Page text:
Steele: Giving thanks for life in Okanagan Valley

The abundance of the Okanagan is most evident in autumn.

I am so grateful to have been born and lived most of my life in this abundant,  beautiful valley.

The abundance is most evident in autumn, my favourite time of year. Harvests from gardens and farms are so varied and delicious.

A trip to the Farmer’s Market offers a cornucopia of flavours and textures and colours of foods to choose from.

The rare and heirloom varieties are amazing, thanks to all the farmers who are growing these and saving their precious seeds.

I live a 10 minute walk from Knox Mountain Park, a place that feeds my soul. It is such a gift to be able to walk to wild land from my house.

As a young child, I hiked this mountain with family and learned from my grandmother and father to identify and love the plants.

Like the many who use it, I am grateful that this large natural park has been preserved in the heart of the city.

I can observe the ever-changing display of wildflowers and native shrubs and the insect, bird and other wildlife that find food and shelter there.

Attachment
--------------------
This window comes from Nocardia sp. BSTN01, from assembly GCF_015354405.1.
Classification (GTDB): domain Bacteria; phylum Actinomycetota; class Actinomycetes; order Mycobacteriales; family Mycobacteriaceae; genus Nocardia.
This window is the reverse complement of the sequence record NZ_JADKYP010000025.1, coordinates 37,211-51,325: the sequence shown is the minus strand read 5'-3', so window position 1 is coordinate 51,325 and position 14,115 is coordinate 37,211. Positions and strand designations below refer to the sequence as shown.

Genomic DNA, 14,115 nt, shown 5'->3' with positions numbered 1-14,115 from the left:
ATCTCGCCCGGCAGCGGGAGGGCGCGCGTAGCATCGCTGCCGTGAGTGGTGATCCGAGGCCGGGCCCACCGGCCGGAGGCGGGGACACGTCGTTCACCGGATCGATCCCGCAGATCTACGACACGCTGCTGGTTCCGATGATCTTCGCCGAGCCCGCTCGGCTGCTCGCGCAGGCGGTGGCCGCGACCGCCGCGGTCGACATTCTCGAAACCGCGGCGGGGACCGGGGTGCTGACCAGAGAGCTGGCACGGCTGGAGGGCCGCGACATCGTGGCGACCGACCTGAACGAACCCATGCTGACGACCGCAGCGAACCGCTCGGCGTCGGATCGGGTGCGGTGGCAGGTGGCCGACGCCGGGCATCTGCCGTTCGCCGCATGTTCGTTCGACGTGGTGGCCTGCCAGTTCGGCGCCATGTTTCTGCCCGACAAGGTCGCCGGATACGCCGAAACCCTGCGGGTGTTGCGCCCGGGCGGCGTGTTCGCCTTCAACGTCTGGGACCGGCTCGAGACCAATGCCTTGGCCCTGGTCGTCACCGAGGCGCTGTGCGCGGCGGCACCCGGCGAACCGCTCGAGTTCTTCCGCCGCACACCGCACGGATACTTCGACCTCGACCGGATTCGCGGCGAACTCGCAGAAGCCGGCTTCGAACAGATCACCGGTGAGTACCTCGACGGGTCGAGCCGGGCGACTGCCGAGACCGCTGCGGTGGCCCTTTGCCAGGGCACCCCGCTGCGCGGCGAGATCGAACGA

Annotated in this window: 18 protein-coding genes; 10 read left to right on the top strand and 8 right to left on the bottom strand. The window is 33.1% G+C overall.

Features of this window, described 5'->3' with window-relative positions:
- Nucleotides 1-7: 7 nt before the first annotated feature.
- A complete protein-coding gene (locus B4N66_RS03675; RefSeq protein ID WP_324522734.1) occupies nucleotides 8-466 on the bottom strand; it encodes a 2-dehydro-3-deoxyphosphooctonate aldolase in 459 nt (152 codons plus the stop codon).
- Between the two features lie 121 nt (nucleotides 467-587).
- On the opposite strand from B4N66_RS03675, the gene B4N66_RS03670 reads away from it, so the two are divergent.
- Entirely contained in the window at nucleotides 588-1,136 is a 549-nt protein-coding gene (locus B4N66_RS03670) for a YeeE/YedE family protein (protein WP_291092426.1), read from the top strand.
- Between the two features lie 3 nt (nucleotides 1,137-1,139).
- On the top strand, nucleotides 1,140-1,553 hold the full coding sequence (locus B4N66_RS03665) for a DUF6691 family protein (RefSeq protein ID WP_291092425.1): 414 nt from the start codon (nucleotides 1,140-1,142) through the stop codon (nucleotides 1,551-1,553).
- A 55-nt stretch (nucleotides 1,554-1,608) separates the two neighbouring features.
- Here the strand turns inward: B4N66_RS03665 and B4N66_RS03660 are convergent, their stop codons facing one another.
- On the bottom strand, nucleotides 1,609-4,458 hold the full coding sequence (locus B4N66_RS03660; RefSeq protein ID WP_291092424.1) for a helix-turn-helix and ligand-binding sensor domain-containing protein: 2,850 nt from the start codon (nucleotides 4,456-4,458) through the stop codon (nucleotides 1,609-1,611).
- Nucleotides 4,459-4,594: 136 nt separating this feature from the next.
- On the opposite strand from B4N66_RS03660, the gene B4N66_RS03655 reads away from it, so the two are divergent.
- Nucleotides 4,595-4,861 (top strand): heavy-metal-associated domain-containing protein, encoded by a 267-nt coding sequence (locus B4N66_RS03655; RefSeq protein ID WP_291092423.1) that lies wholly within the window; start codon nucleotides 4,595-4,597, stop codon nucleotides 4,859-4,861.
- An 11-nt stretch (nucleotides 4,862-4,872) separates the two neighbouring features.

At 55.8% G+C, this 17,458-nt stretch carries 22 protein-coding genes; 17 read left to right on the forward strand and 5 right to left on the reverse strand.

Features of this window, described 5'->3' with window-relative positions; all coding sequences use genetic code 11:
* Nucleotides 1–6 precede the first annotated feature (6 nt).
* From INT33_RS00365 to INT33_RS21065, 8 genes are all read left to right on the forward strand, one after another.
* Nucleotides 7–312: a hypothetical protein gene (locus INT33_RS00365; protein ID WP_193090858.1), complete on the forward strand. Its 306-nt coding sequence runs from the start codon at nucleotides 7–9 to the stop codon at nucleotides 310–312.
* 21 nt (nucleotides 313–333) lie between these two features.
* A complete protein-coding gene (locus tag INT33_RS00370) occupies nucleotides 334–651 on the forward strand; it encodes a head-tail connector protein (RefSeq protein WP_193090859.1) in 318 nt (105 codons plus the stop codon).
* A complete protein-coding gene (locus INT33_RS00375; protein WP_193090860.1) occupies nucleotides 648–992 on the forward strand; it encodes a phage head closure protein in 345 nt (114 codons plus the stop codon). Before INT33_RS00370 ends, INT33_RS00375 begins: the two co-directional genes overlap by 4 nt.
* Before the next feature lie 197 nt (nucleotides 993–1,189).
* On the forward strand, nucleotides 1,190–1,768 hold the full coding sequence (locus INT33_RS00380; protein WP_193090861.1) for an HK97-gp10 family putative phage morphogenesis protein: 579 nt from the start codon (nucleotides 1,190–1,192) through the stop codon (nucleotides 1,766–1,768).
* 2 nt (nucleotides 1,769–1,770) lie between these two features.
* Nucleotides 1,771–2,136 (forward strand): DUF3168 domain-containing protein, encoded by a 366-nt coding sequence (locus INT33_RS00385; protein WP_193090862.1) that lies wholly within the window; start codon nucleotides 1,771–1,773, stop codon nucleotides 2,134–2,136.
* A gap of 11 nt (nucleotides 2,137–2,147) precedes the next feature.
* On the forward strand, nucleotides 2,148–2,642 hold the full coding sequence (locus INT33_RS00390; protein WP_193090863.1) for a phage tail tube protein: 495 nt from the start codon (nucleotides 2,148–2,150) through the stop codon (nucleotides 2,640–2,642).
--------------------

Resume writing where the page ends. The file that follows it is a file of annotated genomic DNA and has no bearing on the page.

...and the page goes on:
In damper areas or higher elevations my favourite tree, the quaking aspen, is now clothed in glorious yellow before shedding her leaves for winter.

I will feast my eyes on these when I take my coastal-dwelling family for our traditional Thanksgiving hike on the KVR this weekend. I am grateful that this linear park is preserved.

Another place I particularly love to walk in fall is the Mission Creek Greenway where cottonwood trees drop a carpet the path in gold.

When I walk the section between Gordon and Casorso I remember, from childhood, watching the kokanee spawning in the gravel beds adjacent to my uncle’s farm. I am grateful for the freedom to walk there any time.

I live just two minutes walk from Redlich Pond. I’m fascinated by the painted turtles living there and love to hear my favourite bird song of the red-winged blackbirds nesting there. A walk to the pond is guaranteed to lift my spirits any time.

The uplifting effects of living in close proximity to water and other natural landscapes is one of the many factors I read about this summer in ‘Happy City’ by Vancouver author Charles Montgomery.

He visited and researched cities all over the world and gives examples of what things make people happy or unhappy with the city they live in.

I found myself longing to experience the specialness of life in the happy cities. The book is packed with ideas we could use to make our city a great place for everyone.

I encourage you to read it and use the information to engage those running for council. Affirm what you think would make Kelowna a happy city and ask them what they will do about it.

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